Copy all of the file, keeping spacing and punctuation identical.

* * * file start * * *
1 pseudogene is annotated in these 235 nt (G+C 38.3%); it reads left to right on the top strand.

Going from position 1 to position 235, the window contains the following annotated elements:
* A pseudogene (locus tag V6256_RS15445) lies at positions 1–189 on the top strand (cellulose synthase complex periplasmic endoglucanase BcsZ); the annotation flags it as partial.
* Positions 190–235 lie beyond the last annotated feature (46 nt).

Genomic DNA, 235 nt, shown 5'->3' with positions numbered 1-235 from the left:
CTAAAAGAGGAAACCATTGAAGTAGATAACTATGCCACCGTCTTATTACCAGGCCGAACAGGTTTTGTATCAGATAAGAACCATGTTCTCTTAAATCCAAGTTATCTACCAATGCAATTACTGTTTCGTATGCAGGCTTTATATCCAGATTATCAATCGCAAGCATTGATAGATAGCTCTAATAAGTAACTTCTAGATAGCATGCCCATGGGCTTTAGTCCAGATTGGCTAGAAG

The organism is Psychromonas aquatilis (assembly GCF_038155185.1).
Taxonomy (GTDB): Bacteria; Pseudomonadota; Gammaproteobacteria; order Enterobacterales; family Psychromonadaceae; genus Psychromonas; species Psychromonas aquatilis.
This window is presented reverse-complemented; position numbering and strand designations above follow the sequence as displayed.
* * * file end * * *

1 pseudogene is annotated in these 235 nt (G+C 38.3%); it reads left to right on the top strand.

Going from position 1 to position 235, the window contains the following annotated elements:
* A pseudogene (locus tag V6256_RS15445) lies at positions 1–189 on the top strand (cellulose synthase complex periplasmic endoglucanase BcsZ); the annotation flags it as partial.
* Positions 190–235 lie beyond the last annotated feature (46 nt).

Genomic DNA, 235 nt, shown 5'->3' with positions numbered 1-235 from the left:
CTAAAAGAGGAAACCATTGAAGTAGATAACTATGCCACCGTCTTATTACCAGGCCGAACAGGTTTTGTATCAGATAAGAACCATGTTCTCTTAAATCCAAGTTATCTACCAATGCAATTACTGTTTCGTATGCAGGCTTTATATCCAGATTATCAATCGCAAGCATTGATAGATAGCTCTAATAAGTAACTTCTAGATAGCATGCCCATGGGCTTTAGTCCAGATTGGCTAGAAG

The organism is Psychromonas aquatilis (assembly GCF_038155185.1).
Taxonomy (GTDB): Bacteria; Pseudomonadota; Gammaproteobacteria; order Enterobacterales; family Psychromonadaceae; genus Psychromonas; species Psychromonas aquatilis.
This window is presented reverse-complemented; position numbering and strand designations above follow the sequence as displayed.